Here are the links to the pictures taken this morning
they are publishing to the internet as I write so you may have to wait a while for them all to appear.
Some thoughts on the pictures at http://www.michaelsbookshop.com/510b/id17.htm
The first event was at 1100: Dedication of the George VI Memorial Pontoon, Ramsgate Royal Harbour by Celia Sandys, Grand Daughter of Sir Winston Churchill. This pontoon was put there to display historic vessels.
I should point out that this pontoon isn’t a desirable mooring being immediately opposite the late night hostelries, it is subject to ate night noise and projectiles, glasses bottles and even on occasions pub furniture. It has no proper plumbing and a very limited electricity supply.
The idea was that by granting historic vessels free of or concessionary mooring fees an otherwise useless part of the harbour would have a display of historic vessels opposite the emerging café culture.
Recently by raising the mooring fees there until they are now pretty much the same as the rest of the harbour, Thanet District Council have effectively evicted all of the historic vessels and now have an empty pontoon.
The Visitor Information Centre.
After Thanet District Council closed Ramsgate’s Visitor Information Centre a new privately run one has opened in the Custom House, this is to be funded by an associated gift shop, which among other things will be stocking some of my publications about Ramsgate.
I was somewhat amused to see Thanet District Council officers erecting a temporary visitor information tent right outside the Custom House, as were the people running the new centre inside.
The William and Katy Johnston lifeboat.
This historic vessel is due to take part in the run to Dunkirk tomorrow and has been on one of the harbour slipways that were built for the maintenance of costal command vessels during WW2, this seemed rather appropriate to me.
She was on the slipway when I first arrived this morning, the topsides had been given a new coat of paint but not the bottom, so I was quite surprised to see her being tied up at the George VI Memorial Pontoon an hour later and just in time for the dedication.
To my mind a protective coat of paint on her wooden hull while she is out of the water is far more important than having here there to decorate an otherwise abanond pontoon.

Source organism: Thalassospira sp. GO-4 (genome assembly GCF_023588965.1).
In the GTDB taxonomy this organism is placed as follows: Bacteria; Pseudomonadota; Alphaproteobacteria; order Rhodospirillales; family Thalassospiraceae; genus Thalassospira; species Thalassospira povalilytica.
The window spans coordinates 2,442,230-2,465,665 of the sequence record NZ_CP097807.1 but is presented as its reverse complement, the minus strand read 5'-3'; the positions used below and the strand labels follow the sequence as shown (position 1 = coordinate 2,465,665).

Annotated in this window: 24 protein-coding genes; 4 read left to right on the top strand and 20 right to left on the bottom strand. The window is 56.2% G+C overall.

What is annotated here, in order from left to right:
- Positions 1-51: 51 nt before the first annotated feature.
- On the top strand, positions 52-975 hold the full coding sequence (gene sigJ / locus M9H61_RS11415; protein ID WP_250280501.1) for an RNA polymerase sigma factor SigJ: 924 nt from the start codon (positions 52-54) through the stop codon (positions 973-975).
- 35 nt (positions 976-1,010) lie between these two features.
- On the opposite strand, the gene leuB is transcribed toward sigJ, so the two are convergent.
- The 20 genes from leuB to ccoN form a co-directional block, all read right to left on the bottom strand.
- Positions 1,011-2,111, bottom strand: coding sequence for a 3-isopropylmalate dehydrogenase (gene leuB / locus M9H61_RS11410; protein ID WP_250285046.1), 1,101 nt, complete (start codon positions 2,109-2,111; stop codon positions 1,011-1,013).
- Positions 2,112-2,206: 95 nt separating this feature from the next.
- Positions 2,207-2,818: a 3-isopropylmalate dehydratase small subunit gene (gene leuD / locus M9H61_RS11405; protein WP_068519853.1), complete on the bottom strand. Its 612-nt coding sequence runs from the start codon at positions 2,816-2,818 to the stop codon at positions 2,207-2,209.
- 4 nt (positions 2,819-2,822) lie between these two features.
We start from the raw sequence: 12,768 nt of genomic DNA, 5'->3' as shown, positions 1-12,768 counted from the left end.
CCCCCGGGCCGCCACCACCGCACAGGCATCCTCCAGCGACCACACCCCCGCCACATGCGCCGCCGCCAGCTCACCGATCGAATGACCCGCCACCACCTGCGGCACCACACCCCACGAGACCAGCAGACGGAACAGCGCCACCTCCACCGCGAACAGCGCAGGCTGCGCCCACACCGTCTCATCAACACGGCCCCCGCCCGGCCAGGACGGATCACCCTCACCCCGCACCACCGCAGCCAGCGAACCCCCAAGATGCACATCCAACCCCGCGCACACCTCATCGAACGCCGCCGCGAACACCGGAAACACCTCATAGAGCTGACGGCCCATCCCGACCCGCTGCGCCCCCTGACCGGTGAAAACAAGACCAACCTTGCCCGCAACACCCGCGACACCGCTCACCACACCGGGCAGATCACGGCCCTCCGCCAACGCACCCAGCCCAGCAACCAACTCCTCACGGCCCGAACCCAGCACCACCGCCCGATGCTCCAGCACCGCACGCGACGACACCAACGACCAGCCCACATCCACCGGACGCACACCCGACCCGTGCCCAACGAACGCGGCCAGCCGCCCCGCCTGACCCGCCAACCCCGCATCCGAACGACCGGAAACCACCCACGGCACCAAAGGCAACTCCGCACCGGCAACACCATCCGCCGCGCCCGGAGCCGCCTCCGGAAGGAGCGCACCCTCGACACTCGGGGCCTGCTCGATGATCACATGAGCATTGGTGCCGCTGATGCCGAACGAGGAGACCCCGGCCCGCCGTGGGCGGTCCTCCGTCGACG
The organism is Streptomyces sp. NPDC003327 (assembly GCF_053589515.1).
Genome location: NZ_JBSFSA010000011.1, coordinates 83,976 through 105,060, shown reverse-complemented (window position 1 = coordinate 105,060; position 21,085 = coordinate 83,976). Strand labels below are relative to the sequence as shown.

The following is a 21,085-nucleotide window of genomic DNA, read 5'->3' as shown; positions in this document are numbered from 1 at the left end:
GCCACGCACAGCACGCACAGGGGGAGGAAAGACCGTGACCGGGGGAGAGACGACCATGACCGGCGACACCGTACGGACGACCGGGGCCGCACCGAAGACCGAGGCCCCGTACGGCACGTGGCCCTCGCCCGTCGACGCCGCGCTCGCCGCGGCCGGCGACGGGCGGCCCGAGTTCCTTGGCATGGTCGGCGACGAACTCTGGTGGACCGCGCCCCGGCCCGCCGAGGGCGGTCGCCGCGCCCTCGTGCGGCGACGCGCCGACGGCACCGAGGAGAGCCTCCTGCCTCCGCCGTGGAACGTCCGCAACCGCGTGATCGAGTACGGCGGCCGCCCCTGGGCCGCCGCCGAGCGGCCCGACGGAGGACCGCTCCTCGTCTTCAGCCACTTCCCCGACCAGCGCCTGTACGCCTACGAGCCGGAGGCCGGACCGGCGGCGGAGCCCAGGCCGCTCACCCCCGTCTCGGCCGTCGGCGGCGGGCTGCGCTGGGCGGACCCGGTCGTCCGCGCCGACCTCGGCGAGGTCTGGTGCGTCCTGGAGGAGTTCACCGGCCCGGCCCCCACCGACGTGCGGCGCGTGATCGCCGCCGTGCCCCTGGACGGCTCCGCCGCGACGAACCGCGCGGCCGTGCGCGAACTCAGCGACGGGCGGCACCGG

The Sundowner Ramsgate’s Historic Little Ship.
What I feared would happen and have mentioned a few times on this blog Sundowner won’t be going to Dunkirk this time, there is a post about this here http://thanetpress.blogspot.com/2010/05/little-ship-nazis-couldnt-stop.html from some of the chaps at the council.
To me as someone with some experience with historic vessels, from a purely practical point of view, what they have to say doesn’t entirely make sense. There are two reasons for this that are visible and suggest and suggest short term fixes for this event rather than a long term concern for an historic vessel.
The first is that although all of the part you can see has been repainted, the bit under the water hasn’t, this seem a bit strange as she is out of the water but isn’t life threatening.
What is life threatening is that the sacrificial anodes haven’t been replaced, so despite what they say she isn’t ready to go into the water.
Bit of explanation, wooden boats are held together with metal fastenings (screws nuts and bolts etc) and the effect of the electricity and the salt water is similar to what happens with electro plating.
This electrical action means that the fastenings just dissolve over time and the boat falls to pieces. One over come this by fitting sacrificial zinc anodes that dissolve instead and the ones on the Sundowner are almost completely dissolved.
I managed to get out of the bookshop for a bit and take some pictures of the military vehicle display and the some of the reenactors click on the link for them http://www.michaelsbookshop.com/510b/id18.htm